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Abstract: FR-PO103

A Downstream Molecule of 1,25-Dihydroxyvitamin D3, Alpha-1-Acid Glycoprotein, Protects Against Mouse Model of Renal Fibrosis

Session Information

Category: CKD (Non-Dialysis)

  • 1903 CKD (Non-Dialysis): Mechanisms


  • Bi, Jing, Kumamoto University, Kumamoto, Japan
  • Watanabe, Hiroshi, School of Pharmacy, Kumamoto University, Kumamoto, Japan
  • Fujimura, Rui, Kumamoto university, Kumamoto-shi, Japan
  • Nishida, Kento, Department of Biopharmaceutics, School of Pharmacy, Kumamoto University, Kumamoto-shi, Japan
  • Nakamura, Ryota, School of Pharmacy, Kumamoto University, Kumamoto, Japan
  • Oshiro, Shun, Kumamoto University, Kumamoto, Japan
  • Imafuku, Tadashi, Kumamoto University, Kumamoto, Japan
  • Miyahisa, Masako, Kumamoto University, Kumamoto, Japan
  • Maruyama, Toru, School of Pharmacy, Kumamoto University, Kumamoto, Japan

Renal fibrosis, the central feature of the progression of chronic kidney disease, is associated with unremitting renal inflammation. 1,25-dihydroxyvitamin D3 (1,25(OH)2D3), the active form of vitamin D, has been reported for its anti-renal fibrotic effect in model of unilateral ureteral obstruction (UUO), but its molecular mechanism is still unknown.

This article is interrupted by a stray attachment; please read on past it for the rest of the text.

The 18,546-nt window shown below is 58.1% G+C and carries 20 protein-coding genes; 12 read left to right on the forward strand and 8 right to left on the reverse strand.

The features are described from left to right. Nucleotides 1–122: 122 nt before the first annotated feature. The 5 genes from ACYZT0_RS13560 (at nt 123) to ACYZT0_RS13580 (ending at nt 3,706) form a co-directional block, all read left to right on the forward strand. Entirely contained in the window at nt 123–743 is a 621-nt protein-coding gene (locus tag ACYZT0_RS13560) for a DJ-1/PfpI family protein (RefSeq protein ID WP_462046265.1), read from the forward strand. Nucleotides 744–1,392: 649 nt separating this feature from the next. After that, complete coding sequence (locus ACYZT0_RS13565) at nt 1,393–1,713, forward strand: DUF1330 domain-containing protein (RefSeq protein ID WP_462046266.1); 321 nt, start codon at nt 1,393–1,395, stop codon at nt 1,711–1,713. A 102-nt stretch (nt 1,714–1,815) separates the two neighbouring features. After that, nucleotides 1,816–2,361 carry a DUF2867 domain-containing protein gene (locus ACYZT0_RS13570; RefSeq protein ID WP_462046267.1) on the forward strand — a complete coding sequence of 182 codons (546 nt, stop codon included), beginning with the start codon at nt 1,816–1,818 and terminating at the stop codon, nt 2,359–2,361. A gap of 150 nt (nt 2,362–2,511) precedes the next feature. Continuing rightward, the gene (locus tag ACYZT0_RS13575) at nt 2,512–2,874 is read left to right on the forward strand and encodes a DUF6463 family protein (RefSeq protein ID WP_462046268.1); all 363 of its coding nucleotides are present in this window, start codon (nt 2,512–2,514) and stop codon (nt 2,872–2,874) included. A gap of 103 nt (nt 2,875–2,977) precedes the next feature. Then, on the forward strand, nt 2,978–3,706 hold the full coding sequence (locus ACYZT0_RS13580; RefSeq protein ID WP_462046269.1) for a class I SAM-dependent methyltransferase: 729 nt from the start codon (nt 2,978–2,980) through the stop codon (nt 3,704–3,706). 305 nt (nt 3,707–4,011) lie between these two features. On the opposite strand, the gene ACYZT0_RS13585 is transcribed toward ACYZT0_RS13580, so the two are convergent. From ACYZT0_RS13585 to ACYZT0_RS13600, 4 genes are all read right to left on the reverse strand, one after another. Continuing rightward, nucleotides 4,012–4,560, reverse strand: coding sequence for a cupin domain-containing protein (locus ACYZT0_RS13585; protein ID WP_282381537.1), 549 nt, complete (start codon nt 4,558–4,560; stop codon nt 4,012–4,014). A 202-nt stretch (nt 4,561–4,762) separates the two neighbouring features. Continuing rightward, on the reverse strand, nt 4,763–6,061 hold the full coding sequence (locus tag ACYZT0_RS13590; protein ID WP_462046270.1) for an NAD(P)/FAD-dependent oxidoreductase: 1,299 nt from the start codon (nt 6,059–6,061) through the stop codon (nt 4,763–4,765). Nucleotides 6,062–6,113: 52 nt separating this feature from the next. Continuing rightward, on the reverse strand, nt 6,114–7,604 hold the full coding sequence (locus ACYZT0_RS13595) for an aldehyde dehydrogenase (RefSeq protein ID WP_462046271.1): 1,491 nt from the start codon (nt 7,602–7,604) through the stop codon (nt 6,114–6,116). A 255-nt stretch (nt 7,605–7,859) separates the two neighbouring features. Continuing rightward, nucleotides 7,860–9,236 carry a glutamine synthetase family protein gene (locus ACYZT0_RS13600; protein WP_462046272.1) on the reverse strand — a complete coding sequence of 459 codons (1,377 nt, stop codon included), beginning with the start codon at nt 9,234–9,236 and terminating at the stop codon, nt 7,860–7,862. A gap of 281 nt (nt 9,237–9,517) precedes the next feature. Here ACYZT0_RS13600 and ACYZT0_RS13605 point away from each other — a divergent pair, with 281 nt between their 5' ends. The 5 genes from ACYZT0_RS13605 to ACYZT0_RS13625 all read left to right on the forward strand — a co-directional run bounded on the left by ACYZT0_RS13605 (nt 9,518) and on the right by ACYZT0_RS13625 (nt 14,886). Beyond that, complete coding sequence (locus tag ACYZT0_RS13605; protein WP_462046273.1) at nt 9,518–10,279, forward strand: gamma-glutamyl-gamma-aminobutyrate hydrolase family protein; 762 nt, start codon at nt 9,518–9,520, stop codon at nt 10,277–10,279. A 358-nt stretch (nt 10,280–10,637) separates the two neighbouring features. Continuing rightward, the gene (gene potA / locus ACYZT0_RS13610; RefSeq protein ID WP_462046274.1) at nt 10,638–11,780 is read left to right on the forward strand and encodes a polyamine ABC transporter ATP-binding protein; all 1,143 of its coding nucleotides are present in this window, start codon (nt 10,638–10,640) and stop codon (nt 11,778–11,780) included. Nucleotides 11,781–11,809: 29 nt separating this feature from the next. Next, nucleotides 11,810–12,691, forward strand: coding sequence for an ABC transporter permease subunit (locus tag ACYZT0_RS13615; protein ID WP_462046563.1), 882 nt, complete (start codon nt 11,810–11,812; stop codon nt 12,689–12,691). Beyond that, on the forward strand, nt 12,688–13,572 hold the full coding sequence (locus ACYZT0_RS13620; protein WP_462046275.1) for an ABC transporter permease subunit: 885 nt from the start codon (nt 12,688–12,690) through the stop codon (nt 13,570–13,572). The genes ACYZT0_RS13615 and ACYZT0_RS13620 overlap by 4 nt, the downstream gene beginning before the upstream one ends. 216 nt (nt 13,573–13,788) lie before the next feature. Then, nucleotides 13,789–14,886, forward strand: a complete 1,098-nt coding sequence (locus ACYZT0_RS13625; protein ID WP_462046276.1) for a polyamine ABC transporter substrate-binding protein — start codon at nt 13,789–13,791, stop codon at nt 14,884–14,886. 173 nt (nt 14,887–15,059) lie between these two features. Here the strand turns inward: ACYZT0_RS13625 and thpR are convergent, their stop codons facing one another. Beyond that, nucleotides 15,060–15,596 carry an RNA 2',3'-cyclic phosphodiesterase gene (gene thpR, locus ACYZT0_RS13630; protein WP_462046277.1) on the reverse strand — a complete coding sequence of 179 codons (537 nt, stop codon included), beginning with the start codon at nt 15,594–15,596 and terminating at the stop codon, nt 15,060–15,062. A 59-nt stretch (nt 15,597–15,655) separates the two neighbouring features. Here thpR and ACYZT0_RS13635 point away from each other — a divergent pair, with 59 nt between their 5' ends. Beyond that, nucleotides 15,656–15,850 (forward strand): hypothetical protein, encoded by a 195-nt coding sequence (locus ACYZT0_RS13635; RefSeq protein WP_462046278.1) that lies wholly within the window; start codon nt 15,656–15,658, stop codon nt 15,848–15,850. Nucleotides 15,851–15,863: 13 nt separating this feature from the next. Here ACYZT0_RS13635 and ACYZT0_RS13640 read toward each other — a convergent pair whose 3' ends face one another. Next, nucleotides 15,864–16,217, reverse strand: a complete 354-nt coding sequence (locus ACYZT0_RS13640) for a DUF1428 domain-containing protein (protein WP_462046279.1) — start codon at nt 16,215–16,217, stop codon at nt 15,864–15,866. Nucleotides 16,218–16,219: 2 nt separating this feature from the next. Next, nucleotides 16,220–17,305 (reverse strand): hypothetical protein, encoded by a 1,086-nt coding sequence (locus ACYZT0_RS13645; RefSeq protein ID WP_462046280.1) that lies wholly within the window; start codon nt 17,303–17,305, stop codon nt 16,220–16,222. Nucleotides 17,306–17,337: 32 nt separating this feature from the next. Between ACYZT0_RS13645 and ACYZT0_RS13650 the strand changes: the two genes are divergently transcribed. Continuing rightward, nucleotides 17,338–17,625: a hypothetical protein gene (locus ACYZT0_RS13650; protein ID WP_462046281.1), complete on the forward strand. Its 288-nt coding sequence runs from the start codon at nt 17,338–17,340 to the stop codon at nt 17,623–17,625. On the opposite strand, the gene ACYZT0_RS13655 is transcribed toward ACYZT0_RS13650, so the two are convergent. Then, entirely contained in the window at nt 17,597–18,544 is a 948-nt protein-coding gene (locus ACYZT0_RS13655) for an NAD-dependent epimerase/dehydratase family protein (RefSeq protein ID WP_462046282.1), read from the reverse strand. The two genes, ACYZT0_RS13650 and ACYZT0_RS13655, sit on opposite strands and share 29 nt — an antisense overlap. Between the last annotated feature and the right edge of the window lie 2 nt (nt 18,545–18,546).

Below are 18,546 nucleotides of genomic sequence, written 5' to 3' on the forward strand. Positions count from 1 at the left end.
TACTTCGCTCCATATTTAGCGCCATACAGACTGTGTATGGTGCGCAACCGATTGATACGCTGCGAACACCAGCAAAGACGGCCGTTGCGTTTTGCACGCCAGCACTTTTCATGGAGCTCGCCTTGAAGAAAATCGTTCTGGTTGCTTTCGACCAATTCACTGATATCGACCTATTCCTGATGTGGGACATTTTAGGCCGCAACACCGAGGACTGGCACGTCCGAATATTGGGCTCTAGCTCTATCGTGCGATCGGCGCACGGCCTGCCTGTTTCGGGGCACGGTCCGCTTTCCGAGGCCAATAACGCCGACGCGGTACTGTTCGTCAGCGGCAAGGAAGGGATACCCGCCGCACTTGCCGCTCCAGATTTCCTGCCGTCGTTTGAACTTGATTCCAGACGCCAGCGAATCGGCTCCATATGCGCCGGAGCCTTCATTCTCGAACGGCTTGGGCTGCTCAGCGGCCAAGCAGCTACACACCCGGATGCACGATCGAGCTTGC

ICR mice (male, 4-week-old) were randomized and anaesthetized before the abdomen was opened, then the left ureter was ligated with 4-0 silk and the abdomen was closed with sutures. 1,25(OH)2D3 was administered i.p. daily from day 0 to day 6 of the UUO treatment. Alpha-1-acid glycoprotein (AGP) was administered i.v. daily from day 1 to day 6 of the UUO treatment. Mice were sacrificed on day 7 after surgery. Phorbol 12-myristate 13-acetate (PMA)-treated THP-1 cells or HepG2 cells were treated with 1,25(OH)2D3 or AGP and incubated for 48 hr. LPS were incubated for 48 hr. Real-time PCR, immunofluorescence and Picrosirius Red staining were performed.


Renal fibrosis and inflammation observed in the kidney of the UUO mice were attenuated by the treatment of 1,25(OH)2D3. Interestingly, the plasma protein level of AGP, a downstream molecule of 1,25(OH)2D3, was increased following the administration of 1,25(OH)2D3 to healthy mice. Additionally, the increase of ORM1, an AGP gene, was observed in 1,25(OH)2D3-treated HepG2 cells and THP-1-derived macrophages. To investigate the involvement of AGP, exogenous AGP was administered to the UUO mice, resulting in attenuated renal fibrosis and inflammation. Regarding the mechanism, we found the mRNA expression of CD163, a monocyte/macrophage marker with anti-inflammatory potential, was increased in THP-1-derived macrophages under 1,25(OH)2D3 or AGP stimulus, respectively. Moreover, AGP prevented lipopolysaccharide-induced macrophage activation.


We found for the first time that AGP could be a key molecule in the protective effect of vitamin D against renal fibrosis. AGP may function as an important immune regulator, replacing vitamin D to offer therapeutic strategy for renal inflammation and fibrosis.